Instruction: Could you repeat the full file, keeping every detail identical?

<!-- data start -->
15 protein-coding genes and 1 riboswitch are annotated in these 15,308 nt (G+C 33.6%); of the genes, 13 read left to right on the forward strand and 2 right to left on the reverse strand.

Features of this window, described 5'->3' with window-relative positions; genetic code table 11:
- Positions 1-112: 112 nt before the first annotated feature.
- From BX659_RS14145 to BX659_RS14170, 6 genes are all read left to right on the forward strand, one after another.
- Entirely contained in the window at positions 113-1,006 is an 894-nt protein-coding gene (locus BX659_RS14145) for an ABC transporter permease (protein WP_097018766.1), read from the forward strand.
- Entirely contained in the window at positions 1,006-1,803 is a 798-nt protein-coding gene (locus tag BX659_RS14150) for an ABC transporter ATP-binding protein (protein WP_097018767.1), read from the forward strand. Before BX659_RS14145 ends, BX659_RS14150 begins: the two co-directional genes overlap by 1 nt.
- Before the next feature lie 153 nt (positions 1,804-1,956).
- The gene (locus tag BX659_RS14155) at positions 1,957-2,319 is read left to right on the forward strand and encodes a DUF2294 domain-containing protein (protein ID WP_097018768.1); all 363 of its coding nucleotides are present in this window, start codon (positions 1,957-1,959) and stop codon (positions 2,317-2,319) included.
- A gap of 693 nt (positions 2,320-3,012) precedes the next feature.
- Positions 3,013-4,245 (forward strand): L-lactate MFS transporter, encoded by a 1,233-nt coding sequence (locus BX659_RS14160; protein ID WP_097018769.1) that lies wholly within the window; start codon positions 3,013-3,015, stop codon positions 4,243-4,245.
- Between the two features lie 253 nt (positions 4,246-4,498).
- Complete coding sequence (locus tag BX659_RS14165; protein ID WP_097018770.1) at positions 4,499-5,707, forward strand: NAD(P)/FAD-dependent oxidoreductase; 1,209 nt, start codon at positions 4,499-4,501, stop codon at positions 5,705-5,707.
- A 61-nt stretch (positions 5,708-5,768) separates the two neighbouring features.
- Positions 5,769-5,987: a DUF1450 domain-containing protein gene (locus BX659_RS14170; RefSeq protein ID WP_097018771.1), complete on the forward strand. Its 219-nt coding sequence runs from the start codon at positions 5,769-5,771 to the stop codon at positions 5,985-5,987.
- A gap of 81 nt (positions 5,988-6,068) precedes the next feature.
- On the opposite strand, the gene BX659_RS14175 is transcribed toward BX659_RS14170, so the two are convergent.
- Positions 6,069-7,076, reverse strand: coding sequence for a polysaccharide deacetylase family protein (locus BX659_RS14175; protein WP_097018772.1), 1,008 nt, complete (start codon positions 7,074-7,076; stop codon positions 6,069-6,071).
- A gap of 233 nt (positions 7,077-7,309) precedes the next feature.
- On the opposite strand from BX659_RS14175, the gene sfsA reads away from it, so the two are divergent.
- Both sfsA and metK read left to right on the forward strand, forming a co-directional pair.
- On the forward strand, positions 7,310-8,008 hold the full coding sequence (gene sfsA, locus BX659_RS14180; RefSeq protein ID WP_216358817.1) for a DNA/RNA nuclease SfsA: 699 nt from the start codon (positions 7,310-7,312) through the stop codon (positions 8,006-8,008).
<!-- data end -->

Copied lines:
15 protein-coding genes and 1 riboswitch are annotated in these 15,308 nt (G+C 33.6%); of the genes, 13 read left to right on the forward strand and 2 right to left on the reverse strand.

Features of this window, described 5'->3' with window-relative positions; genetic code table 11:
- Positions 1-112: 112 nt before the first annotated feature.
- From BX659_RS14145 to BX659_RS14170, 6 genes are all read left to right on the forward strand, one after another.
- Entirely contained in the window at positions 113-1,006 is an 894-nt protein-coding gene (locus BX659_RS14145) for an ABC transporter permease (protein WP_097018766.1), read from the forward strand.
- Entirely contained in the window at positions 1,006-1,803 is a 798-nt protein-coding gene (locus tag BX659_RS14150) for an ABC transporter ATP-binding protein (protein WP_097018767.1), read from the forward strand. Before BX659_RS14145 ends, BX659_RS14150 begins: the two co-directional genes overlap by 1 nt.
- Before the next feature lie 153 nt (positions 1,804-1,956).
- The gene (locus tag BX659_RS14155) at positions 1,957-2,319 is read left to right on the forward strand and encodes a DUF2294 domain-containing protein (protein ID WP_097018768.1); all 363 of its coding nucleotides are present in this window, start codon (positions 1,957-1,959) and stop codon (positions 2,317-2,319) included.
- A gap of 693 nt (positions 2,320-3,012) precedes the next feature.
- Positions 3,013-4,245 (forward strand): L-lactate MFS transporter, encoded by a 1,233-nt coding sequence (locus BX659_RS14160; protein ID WP_097018769.1) that lies wholly within the window; start codon positions 3,013-3,015, stop codon positions 4,243-4,245.
- Between the two features lie 253 nt (positions 4,246-4,498).
- Complete coding sequence (locus tag BX659_RS14165; protein ID WP_097018770.1) at positions 4,499-5,707, forward strand: NAD(P)/FAD-dependent oxidoreductase; 1,209 nt, start codon at positions 4,499-4,501, stop codon at positions 5,705-5,707.
- A 61-nt stretch (positions 5,708-5,768) separates the two neighbouring features.
- Positions 5,769-5,987: a DUF1450 domain-containing protein gene (locus BX659_RS14170; RefSeq protein ID WP_097018771.1), complete on the forward strand. Its 219-nt coding sequence runs from the start codon at positions 5,769-5,771 to the stop codon at positions 5,985-5,987.
- A gap of 81 nt (positions 5,988-6,068) precedes the next feature.
- On the opposite strand, the gene BX659_RS14175 is transcribed toward BX659_RS14170, so the two are convergent.
- Positions 6,069-7,076, reverse strand: coding sequence for a polysaccharide deacetylase family protein (locus BX659_RS14175; protein WP_097018772.1), 1,008 nt, complete (start codon positions 7,074-7,076; stop codon positions 6,069-6,071).
- A gap of 233 nt (positions 7,077-7,309) precedes the next feature.
- On the opposite strand from BX659_RS14175, the gene sfsA reads away from it, so the two are divergent.
- Both sfsA and metK read left to right on the forward strand, forming a co-directional pair.
- On the forward strand, positions 7,310-8,008 hold the full coding sequence (gene sfsA, locus BX659_RS14180; RefSeq protein ID WP_216358817.1) for a DNA/RNA nuclease SfsA: 699 nt from the start codon (positions 7,310-7,312) through the stop codon (positions 8,006-8,008).